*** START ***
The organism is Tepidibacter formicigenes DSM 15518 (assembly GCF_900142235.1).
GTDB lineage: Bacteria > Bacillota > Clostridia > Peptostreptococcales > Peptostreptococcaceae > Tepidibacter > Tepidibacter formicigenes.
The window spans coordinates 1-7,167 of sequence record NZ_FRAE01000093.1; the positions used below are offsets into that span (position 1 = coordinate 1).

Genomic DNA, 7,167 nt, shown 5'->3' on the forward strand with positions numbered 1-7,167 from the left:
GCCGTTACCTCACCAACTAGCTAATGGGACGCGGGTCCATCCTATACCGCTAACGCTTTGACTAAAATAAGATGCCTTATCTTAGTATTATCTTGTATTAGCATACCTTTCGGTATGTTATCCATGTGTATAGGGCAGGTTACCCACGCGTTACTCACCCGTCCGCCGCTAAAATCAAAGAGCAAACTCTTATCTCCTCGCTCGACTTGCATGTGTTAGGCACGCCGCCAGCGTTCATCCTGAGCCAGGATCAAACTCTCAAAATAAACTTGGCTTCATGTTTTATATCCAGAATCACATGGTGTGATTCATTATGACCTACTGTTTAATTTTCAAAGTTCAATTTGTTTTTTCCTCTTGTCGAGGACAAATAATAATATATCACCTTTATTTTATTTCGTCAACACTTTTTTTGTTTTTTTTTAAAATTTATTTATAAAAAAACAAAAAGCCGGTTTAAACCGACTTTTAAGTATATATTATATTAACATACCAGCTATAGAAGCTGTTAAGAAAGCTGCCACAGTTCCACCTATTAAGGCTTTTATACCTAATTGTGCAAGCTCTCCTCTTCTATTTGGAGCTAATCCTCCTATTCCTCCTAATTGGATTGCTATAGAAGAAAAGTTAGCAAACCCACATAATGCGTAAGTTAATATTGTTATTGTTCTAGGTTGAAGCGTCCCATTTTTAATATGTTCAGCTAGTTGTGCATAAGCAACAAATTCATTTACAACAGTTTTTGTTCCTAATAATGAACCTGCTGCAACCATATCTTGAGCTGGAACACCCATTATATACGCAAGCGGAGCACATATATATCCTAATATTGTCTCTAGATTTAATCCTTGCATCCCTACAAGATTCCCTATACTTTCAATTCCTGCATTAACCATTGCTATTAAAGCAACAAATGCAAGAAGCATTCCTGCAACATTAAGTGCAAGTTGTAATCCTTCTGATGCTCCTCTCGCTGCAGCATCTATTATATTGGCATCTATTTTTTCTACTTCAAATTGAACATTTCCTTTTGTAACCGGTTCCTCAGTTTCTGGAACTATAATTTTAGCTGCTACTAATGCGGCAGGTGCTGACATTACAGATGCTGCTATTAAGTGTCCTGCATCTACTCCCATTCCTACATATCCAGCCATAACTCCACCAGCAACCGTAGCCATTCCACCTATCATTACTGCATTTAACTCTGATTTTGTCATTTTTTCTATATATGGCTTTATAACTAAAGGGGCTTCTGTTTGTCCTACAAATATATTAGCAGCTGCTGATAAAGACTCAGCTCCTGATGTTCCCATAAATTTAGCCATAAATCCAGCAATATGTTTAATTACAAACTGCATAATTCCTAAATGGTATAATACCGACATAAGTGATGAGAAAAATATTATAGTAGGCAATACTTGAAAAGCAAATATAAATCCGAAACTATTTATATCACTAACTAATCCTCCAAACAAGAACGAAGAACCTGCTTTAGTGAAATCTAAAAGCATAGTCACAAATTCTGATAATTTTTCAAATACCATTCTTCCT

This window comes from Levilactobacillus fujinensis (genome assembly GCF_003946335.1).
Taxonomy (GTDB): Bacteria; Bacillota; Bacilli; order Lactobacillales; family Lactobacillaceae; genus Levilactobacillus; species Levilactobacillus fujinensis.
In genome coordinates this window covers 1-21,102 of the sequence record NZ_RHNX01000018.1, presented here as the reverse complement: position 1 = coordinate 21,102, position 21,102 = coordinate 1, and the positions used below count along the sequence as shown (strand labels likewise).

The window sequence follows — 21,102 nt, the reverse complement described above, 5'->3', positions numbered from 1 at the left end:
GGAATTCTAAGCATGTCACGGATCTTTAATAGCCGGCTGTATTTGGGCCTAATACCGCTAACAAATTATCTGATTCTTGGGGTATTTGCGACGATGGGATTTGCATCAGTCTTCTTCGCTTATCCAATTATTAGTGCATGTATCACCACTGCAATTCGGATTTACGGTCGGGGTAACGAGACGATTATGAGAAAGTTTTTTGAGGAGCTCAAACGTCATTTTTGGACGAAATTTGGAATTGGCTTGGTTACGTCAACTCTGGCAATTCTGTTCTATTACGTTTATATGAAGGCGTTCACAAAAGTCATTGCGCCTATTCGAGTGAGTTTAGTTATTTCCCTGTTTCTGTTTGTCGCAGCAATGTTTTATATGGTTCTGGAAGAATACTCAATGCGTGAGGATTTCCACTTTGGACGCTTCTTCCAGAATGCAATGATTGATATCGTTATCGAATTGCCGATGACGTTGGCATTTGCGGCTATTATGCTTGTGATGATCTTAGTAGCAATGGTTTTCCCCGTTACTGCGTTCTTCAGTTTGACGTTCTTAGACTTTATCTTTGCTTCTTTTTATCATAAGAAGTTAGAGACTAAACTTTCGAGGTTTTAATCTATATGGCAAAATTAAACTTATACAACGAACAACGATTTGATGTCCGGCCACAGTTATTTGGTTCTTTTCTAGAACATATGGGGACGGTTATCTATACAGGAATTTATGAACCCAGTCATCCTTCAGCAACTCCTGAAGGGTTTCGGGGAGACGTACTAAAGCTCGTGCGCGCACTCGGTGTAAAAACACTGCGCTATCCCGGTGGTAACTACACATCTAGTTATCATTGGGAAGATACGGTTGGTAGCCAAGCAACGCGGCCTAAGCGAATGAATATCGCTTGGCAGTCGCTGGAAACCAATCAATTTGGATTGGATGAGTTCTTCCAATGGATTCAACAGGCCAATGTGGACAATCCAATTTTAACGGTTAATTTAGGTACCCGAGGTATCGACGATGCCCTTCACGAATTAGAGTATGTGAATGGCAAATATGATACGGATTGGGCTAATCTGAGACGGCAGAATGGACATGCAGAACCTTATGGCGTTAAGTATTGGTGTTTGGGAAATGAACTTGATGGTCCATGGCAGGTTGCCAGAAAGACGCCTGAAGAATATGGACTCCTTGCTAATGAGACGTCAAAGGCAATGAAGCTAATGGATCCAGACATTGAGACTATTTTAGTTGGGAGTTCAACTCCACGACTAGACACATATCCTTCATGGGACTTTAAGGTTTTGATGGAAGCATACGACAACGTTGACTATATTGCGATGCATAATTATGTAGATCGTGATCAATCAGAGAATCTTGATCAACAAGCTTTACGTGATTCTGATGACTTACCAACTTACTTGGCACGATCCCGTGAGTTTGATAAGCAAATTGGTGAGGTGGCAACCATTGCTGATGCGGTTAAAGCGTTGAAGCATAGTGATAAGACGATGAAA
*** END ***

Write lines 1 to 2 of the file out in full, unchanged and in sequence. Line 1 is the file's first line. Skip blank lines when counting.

The organism is Tepidibacter formicigenes DSM 15518 (assembly GCF_900142235.1).
GTDB lineage: Bacteria > Bacillota > Clostridia > Peptostreptococcales > Peptostreptococcaceae > Tepidibacter > Tepidibacter formicigenes.